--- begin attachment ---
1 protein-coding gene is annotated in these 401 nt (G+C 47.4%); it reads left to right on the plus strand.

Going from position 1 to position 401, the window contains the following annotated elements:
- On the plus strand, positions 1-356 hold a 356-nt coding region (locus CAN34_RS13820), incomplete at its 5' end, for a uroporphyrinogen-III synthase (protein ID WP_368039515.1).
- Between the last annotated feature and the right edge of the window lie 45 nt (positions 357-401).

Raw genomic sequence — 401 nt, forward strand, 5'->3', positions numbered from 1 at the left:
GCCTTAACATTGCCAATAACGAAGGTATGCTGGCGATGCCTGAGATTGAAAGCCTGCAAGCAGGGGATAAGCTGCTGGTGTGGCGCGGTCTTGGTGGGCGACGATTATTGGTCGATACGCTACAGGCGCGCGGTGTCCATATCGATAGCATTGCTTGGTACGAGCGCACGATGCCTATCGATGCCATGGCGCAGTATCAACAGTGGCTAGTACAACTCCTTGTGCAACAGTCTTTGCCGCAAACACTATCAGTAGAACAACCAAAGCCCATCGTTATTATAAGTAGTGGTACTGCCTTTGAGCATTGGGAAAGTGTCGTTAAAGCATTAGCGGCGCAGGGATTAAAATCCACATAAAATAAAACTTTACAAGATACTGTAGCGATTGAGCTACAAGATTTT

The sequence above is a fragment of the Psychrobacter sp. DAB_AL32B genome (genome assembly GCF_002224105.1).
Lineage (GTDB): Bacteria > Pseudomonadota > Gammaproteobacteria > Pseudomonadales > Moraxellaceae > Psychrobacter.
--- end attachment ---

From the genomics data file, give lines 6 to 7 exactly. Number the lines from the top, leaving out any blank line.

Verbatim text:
GCCTTAACATTGCCAATAACGAAGGTATGCTGGCGATGCCTGAGATTGAAAGCCTGCAAGCAGGGGATAAGCTGCTGGTGTGGCGCGGTCTTGGTGGGCGACGATTATTGGTCGATACGCTACAGGCGCGCGGTGTCCATATCGATAGCATTGCTTGGTACGAGCGCACGATGCCTATCGATGCCATGGCGCAGTATCAACAGTGGCTAGTACAACTCCTTGTGCAACAGTCTTTGCCGCAAACACTATCAGTAGAACAACCAAAGCCCATCGTTATTATAAGTAGTGGTACTGCCTTTGAGCATTGGGAAAGTGTCGTTAAAGCATTAGCGGCGCAGGGATTAAAATCCACATAAAATAAAACTTTACAAGATACTGTAGCGATTGAGCTACAAGATTTT

The sequence above is a fragment of the Psychrobacter sp. DAB_AL32B genome (genome assembly GCF_002224105.1).